Included are U.S.-based majors and independents ExxonMobil Corp.; Chevron Corp.; Murphy Oil Corp., and Hess Corp. The international players include BP plc; China National Offshore Oil Corp.; Italy’s Eni SpA; Lukoil of Russia; India’s Oil and Natural Gas Corp. Ltd.; PTTEP of Thailand; Qatar Petroleum; Spain’s Repsol SA; Royal Dutch Shell plc; Norway’s Statoil ASA, and Total SA of France.

Australia’s BHP Billiton Ltd., which won the deepwater Trion farmout in 2016, has also registered to participate, as has Pemex and a handful of local Mexican operators.

CNH expects to announce the prequalified companies on Dec. 21 and publish a final list of bidders in January.

Marketer Tender Restart

Earlier in November, the CNH relaunched a tender to hire a marketer for the hydrocarbons that the Mexican government receives from oil and gas operators with production-sharing agreements (PSAs). A previous tender was declared void on Nov. 6 after it failed to draw any bids.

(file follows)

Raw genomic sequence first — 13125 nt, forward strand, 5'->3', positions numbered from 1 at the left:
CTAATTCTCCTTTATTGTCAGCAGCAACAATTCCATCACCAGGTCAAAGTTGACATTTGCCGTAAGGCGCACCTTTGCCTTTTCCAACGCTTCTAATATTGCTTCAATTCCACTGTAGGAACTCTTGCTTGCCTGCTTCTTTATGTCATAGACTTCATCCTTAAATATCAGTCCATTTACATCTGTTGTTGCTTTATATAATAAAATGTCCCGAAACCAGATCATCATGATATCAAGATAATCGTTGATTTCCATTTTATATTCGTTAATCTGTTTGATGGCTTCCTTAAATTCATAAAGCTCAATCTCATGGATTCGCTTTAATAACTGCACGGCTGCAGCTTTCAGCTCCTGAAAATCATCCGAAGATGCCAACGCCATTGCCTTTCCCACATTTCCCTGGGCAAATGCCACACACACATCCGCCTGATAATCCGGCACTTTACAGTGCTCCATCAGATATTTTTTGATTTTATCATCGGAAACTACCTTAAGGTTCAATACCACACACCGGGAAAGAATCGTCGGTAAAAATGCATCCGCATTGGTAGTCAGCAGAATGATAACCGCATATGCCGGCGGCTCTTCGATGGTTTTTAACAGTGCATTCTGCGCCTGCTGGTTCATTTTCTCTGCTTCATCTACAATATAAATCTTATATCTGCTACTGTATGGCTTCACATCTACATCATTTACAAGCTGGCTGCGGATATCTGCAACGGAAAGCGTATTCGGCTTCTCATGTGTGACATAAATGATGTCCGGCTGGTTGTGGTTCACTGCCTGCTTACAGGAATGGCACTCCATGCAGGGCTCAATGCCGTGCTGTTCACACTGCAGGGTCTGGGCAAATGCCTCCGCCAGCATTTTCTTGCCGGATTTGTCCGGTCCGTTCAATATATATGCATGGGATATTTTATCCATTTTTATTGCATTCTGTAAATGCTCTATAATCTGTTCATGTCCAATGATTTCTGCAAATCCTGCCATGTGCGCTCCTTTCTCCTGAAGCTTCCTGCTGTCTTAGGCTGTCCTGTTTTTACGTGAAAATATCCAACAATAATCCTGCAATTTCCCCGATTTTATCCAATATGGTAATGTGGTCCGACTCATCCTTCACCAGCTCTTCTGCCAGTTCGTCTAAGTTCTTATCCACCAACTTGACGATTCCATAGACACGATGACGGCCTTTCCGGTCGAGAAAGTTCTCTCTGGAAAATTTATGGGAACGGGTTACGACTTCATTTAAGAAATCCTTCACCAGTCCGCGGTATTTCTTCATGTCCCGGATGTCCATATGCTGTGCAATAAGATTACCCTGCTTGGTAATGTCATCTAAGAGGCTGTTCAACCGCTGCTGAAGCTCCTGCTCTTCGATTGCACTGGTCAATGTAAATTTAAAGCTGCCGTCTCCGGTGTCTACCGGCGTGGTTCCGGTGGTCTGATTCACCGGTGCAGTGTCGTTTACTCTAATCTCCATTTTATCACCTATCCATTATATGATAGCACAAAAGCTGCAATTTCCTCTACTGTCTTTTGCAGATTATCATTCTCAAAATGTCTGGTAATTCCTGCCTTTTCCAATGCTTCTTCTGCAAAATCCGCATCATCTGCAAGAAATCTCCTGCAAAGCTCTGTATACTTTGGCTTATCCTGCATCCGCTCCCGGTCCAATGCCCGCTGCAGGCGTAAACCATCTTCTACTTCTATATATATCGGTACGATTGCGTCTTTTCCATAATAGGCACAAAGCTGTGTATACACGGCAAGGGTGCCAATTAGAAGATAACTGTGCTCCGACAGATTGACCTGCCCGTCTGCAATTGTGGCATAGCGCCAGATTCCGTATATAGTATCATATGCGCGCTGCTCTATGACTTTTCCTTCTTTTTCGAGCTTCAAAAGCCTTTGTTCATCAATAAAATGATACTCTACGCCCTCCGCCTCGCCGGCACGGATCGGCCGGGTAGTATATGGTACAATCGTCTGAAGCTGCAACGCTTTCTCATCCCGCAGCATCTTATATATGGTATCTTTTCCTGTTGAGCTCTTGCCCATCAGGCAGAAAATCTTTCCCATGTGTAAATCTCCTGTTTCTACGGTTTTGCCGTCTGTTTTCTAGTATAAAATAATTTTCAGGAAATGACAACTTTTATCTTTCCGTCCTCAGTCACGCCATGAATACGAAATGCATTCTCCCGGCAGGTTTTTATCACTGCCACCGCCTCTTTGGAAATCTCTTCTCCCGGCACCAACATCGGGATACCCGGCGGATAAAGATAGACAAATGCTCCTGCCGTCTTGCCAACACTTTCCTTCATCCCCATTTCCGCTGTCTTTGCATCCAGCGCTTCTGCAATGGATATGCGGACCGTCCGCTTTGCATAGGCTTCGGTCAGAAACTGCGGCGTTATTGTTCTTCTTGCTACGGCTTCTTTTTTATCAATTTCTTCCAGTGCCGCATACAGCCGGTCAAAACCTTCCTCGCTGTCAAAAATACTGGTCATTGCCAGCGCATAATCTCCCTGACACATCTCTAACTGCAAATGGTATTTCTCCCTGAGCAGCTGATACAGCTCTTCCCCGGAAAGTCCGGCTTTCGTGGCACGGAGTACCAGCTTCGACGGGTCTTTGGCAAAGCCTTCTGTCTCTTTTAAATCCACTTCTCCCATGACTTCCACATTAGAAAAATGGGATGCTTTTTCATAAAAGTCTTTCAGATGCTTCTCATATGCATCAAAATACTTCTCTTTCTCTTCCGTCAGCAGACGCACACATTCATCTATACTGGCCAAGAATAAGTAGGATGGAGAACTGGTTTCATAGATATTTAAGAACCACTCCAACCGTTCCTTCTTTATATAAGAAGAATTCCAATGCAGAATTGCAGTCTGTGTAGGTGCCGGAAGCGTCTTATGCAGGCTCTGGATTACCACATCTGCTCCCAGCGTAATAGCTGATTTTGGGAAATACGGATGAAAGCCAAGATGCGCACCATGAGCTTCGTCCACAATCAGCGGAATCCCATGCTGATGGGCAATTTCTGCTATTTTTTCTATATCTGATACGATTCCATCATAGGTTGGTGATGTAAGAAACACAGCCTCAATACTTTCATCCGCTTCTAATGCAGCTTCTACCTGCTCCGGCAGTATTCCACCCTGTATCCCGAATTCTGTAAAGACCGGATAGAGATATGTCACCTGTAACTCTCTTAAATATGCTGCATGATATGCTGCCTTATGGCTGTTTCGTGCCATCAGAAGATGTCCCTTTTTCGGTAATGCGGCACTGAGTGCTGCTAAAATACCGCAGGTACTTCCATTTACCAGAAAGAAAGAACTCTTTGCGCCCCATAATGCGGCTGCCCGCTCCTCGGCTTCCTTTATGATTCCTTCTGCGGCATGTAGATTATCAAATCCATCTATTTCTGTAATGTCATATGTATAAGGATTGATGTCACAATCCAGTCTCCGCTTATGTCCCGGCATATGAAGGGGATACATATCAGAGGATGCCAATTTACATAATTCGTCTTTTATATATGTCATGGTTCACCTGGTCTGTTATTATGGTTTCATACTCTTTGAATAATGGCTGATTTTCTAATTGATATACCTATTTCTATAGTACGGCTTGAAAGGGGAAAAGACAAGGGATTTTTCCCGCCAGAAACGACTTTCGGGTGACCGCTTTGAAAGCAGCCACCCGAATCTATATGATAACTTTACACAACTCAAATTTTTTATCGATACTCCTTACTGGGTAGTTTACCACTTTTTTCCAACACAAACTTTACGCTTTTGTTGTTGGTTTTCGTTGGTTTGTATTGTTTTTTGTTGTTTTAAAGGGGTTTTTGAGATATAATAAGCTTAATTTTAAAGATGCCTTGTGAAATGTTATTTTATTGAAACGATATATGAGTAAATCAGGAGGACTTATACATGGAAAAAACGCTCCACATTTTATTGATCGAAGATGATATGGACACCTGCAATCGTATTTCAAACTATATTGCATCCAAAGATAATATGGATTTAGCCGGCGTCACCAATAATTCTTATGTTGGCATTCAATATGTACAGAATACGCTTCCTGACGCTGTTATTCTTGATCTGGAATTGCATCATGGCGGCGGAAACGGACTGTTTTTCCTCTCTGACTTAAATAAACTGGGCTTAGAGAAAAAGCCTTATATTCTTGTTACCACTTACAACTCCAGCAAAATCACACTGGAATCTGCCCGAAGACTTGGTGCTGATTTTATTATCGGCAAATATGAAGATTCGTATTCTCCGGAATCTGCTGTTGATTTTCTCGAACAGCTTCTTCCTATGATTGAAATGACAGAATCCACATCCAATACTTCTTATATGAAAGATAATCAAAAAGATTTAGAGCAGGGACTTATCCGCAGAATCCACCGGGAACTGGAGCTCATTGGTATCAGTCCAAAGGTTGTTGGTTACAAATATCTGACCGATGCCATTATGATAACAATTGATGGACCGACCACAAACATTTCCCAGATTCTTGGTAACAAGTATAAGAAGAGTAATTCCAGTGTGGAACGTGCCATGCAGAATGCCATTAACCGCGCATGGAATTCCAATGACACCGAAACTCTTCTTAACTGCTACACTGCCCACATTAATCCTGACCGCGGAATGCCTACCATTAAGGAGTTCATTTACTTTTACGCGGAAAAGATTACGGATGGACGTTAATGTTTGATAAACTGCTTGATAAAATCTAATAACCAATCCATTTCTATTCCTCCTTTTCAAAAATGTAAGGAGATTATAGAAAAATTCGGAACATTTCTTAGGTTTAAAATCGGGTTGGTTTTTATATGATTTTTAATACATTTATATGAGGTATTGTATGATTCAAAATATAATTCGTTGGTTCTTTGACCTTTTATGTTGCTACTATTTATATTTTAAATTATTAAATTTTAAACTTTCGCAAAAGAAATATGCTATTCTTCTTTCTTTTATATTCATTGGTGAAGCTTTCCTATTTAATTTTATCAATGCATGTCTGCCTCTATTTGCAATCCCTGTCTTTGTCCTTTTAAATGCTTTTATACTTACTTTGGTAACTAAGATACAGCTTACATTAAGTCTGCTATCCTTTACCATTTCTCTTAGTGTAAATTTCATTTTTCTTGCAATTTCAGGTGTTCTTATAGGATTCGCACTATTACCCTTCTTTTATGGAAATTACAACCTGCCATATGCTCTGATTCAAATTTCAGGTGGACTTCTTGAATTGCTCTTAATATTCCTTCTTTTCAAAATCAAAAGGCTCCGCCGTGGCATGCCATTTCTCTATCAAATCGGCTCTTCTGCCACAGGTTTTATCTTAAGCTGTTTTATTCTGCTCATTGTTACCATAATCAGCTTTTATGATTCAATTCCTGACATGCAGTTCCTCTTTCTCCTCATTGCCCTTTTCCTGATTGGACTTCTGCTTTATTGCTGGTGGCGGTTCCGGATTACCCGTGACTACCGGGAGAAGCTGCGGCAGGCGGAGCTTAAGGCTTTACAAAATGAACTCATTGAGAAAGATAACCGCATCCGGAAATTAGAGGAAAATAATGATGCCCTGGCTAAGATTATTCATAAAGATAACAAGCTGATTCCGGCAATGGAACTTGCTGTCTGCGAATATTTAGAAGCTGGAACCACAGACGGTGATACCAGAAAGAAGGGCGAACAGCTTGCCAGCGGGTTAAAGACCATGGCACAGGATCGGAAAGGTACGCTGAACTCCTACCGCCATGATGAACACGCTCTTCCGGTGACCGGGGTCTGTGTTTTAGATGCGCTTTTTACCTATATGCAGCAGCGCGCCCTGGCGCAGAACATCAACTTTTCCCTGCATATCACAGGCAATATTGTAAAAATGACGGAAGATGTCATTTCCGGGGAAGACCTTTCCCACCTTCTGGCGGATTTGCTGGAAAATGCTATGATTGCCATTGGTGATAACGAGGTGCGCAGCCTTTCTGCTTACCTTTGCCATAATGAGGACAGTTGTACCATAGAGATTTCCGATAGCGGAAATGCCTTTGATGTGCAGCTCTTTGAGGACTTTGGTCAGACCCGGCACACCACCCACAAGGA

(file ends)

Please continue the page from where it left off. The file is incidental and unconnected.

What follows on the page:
The auction is to offer two marketing service contracts — one for oil and liquids, the other for natural gas. The contracts would replace a short-term agreement with a Pemex marketing subsidiary that expires at the end of this year.

CNH said the new tender included several adjustments to the bidding terms and contract models. However, the marketing fees for the three-year contracts remain capped at 25 cents/bbl for oil and 2.5 cents/MMbtu for natural gas.

In related news, President Enrique Pena Nieto appointed Nestor Martinez Romero to a second term as a CNH commissioner. Martinez’s previous stint was from May 2012 to May 2017, while the new term lasts until 2023. With this reappointment, the CNH now has a full seven members on its governing board.

Martinez has an engineering background. Prior to joining the CNH, he worked for Pemex and the Mexican Petroleum Institute and has also taught at the National Autonomous University of Mexico in the federal capital.